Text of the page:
Many conservative blogs, pundits and celebrities “pounced,” attacking the President for not mentioning Jesus by name.

The headline at The Daily Wire was “Biden Delivers Christmas Address Without Mentioning Jesus By Name: ‘A Child Christians Believe To Be The Son Of God’” Father Gerald Murray of the Archdiocese of New York told Newsmax that it made “no sense” for Biden to omit the name of Jesus from his annual Christmas address to the country. “President Biden is always talking about his Catholicism and how it inspired him,” Murray said. “If you’re going to honor the birth of Jesus, you should mention his name. I was very sad to see that. That’s not anything that should be imitated in the future.” Doug Collins, a Georgia Republican and former member of the House,said, “Not saying the name of Jesus—look, there are other holidays to celebrate, but Christmas is the birth of Christ. When we celebrate the birth of Christ who came and gave us the gift of life. That’s what we celebrate and to take that out is just sad.” The Heritage Foundation’s Kara Frederick, complained, “America’s lost its sense of God, it’s Judeo-Christian values, and I think this is just a manifestation. This speech not mentioning Christ, talking about how divided this nation’s been for so long, it’s all part and parcel of the secularization of America and we need to return to our faith.”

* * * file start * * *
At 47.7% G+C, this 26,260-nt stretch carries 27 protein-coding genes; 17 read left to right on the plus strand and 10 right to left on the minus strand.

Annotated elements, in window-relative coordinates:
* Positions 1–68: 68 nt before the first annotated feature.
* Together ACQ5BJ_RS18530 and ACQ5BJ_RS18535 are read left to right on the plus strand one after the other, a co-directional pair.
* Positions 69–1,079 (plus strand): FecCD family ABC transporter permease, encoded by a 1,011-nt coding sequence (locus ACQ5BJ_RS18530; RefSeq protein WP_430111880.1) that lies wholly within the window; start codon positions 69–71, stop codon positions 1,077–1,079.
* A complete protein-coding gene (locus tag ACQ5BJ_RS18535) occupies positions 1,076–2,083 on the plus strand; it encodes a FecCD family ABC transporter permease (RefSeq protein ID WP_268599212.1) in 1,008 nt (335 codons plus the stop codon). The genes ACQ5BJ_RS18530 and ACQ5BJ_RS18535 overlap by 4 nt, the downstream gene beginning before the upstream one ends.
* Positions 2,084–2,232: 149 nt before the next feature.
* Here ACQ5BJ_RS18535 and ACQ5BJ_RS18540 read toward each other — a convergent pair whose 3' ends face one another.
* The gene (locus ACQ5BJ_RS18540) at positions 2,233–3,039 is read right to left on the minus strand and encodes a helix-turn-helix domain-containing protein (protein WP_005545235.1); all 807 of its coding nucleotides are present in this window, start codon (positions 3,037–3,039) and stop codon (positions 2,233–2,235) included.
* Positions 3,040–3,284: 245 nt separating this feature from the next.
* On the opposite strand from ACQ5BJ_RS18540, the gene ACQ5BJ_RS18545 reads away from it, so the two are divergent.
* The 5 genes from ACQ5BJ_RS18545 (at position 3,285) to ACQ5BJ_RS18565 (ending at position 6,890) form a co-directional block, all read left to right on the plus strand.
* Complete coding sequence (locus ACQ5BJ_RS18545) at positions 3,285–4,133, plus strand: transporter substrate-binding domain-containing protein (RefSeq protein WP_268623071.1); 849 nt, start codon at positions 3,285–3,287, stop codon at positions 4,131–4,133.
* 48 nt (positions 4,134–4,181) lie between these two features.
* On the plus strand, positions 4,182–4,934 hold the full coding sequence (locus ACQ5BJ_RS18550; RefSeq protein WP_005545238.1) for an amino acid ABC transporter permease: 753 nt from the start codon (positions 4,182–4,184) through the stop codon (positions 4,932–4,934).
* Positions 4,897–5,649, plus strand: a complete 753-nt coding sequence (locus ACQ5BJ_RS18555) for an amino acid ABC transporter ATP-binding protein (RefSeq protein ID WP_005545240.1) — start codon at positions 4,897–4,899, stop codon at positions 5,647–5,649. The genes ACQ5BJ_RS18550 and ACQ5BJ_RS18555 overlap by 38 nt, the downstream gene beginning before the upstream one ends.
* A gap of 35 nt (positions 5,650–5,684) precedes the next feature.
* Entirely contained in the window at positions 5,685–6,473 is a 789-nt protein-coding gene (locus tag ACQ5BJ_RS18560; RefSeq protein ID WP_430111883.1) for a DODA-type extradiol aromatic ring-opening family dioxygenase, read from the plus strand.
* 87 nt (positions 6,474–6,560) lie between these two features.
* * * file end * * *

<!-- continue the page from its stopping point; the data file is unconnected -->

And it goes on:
The United States is not supposed to have a stated “sense of God,” and for the President of the United States to officially espouse the beliefs of any particular religion is, according the the line of judicial interpretations of the Establishment Clause and the First Amendment, a violation of the Constitution.

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More Evidence That The Public Is In Need Of Basic Education Regarding The Constitution And The Bill Of Rights…

The online petition can demand until it is blue in the face, if petitions could be blue in the face, or had a face, for that matter.

The comments of the citizen in the video clip are 100% First Amendment protected speech. There is no valid argument to the contrary. Signatories of such a petition have announced that a) they don’t believe in free speech; b) they want the government to censor individual opinions they disagree with and c) they are unfit to participate or benefit from a democratic republic, preferring a totalitarian government provided its agendas aligns with those of the petition-signers.